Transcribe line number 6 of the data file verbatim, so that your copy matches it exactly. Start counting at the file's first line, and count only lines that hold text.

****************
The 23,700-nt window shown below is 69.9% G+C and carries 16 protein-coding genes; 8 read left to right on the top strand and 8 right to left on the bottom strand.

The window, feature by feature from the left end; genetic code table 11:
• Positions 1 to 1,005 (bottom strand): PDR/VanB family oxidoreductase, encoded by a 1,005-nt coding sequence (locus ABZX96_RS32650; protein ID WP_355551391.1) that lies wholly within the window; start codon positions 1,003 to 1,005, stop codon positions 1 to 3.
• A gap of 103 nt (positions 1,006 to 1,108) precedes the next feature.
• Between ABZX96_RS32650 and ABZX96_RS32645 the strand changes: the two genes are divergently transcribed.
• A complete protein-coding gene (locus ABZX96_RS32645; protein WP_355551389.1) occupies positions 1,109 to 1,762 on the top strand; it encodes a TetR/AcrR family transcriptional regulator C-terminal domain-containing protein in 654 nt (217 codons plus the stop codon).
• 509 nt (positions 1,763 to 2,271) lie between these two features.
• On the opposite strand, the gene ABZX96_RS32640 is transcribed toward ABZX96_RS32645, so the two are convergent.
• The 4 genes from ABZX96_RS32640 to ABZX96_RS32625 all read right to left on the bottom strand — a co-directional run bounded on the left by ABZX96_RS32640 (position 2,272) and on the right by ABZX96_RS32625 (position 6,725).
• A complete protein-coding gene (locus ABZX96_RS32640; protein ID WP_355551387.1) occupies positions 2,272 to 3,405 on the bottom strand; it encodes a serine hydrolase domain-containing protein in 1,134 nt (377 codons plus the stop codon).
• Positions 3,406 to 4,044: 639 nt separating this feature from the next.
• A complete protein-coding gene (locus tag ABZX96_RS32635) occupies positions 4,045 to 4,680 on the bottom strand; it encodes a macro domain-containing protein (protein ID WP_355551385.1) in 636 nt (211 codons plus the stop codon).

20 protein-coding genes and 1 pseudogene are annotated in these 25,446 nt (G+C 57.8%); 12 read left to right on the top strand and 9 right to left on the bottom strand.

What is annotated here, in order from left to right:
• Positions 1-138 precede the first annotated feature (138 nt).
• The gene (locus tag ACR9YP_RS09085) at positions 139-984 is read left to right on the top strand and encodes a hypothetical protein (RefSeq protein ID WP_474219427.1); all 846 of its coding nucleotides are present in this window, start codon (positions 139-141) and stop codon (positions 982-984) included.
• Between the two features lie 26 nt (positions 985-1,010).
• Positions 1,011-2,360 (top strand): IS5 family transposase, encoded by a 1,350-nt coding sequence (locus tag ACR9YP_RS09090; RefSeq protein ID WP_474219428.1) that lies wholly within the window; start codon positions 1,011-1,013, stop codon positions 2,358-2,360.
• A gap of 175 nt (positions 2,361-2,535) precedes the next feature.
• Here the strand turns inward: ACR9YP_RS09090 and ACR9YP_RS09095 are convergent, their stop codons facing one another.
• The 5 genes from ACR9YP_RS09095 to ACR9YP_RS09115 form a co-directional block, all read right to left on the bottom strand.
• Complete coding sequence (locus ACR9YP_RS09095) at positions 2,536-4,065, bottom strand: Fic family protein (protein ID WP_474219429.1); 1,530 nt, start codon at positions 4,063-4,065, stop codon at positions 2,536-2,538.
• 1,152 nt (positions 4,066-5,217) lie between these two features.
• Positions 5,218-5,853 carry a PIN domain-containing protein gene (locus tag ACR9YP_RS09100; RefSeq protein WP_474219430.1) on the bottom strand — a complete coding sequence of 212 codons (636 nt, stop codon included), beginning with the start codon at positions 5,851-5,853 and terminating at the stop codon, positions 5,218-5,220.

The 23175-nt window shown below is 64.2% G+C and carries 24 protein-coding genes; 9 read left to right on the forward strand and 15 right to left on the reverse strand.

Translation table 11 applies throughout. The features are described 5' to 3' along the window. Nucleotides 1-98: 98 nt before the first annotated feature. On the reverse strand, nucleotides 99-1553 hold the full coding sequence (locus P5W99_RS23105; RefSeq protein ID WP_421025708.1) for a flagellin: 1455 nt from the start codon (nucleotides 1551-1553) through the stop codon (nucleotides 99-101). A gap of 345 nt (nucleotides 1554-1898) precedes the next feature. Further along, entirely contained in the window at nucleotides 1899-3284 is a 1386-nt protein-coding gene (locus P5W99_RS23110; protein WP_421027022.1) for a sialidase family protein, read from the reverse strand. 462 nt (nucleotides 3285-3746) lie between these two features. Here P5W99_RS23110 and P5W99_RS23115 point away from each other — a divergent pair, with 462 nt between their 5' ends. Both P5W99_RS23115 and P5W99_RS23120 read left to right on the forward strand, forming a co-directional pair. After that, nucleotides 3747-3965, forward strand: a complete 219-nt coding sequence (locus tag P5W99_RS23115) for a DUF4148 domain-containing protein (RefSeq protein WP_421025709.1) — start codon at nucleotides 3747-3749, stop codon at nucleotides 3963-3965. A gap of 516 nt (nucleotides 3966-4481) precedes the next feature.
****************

• A complete protein-coding gene (locus ABZX96_RS32645; protein WP_355551389.1) occupies positions 1,109 to 1,762 on the top strand; it encodes a TetR/AcrR family transcriptional regulator C-terminal domain-containing protein in 654 nt (217 codons plus the stop codon).